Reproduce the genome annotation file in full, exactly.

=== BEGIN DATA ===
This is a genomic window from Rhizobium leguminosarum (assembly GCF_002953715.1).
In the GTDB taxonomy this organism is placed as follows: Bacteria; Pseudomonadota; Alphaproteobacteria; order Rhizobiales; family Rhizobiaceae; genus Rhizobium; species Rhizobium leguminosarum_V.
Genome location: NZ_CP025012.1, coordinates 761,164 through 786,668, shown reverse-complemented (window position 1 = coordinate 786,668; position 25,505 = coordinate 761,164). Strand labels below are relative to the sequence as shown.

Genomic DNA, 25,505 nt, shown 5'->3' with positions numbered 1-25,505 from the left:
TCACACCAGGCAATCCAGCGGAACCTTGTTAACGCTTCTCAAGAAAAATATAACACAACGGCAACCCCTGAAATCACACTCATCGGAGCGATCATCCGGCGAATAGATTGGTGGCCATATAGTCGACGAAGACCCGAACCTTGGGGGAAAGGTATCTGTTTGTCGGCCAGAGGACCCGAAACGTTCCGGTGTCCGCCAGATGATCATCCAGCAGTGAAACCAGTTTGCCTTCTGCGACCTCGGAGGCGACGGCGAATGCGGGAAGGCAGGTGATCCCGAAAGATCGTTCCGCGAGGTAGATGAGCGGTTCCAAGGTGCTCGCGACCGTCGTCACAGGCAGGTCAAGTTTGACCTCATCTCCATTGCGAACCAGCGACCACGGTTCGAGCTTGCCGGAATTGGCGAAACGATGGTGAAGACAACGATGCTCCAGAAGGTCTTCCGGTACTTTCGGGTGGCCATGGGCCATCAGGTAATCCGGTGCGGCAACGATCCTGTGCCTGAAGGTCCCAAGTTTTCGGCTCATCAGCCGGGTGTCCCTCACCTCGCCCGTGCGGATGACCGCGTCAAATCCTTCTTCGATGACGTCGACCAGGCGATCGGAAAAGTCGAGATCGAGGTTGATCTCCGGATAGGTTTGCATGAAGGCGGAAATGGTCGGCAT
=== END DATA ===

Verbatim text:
This is a genomic window from Rhizobium leguminosarum (assembly GCF_002953715.1).
In the GTDB taxonomy this organism is placed as follows: Bacteria; Pseudomonadota; Alphaproteobacteria; order Rhizobiales; family Rhizobiaceae; genus Rhizobium; species Rhizobium leguminosarum_V.
Genome location: NZ_CP025012.1, coordinates 761,164 through 786,668, shown reverse-complemented (window position 1 = coordinate 786,668; position 25,505 = coordinate 761,164). Strand labels below are relative to the sequence as shown.

Genomic DNA, 25,505 nt, shown 5'->3' with positions numbered 1-25,505 from the left:
TCACACCAGGCAATCCAGCGGAACCTTGTTAACGCTTCTCAAGAAAAATATAACACAACGGCAACCCCTGAAATCACACTCATCGGAGCGATCATCCGGCGAATAGATTGGTGGCCATATAGTCGACGAAGACCCGAACCTTGGGGGAAAGGTATCTGTTTGTCGGCCAGAGGACCCGAAACGTTCCGGTGTCCGCCAGATGATCATCCAGCAGTGAAACCAGTTTGCCTTCTGCGACCTCGGAGGCGACGGCGAATGCGGGAAGGCAGGTGATCCCGAAAGATCGTTCCGCGAGGTAGATGAGCGGTTCCAAGGTGCTCGCGACCGTCGTCACAGGCAGGTCAAGTTTGACCTCATCTCCATTGCGAACCAGCGACCACGGTTCGAGCTTGCCGGAATTGGCGAAACGATGGTGAAGACAACGATGCTCCAGAAGGTCTTCCGGTACTTTCGGGTGGCCATGGGCCATCAGGTAATCCGGTGCGGCAACGATCCTGTGCCTGAAGGTCCCAAGTTTTCGGCTCATCAGCCGGGTGTCCCTCACCTCGCCCGTGCGGATGACCGCGTCAAATCCTTCTTCGATGACGTCGACCAGGCGATCGGAAAAGTCGAGATCGAGGTTGATCTCCGGATAGGTTTGCATGAAGGCGGAAATGGTCGGCAT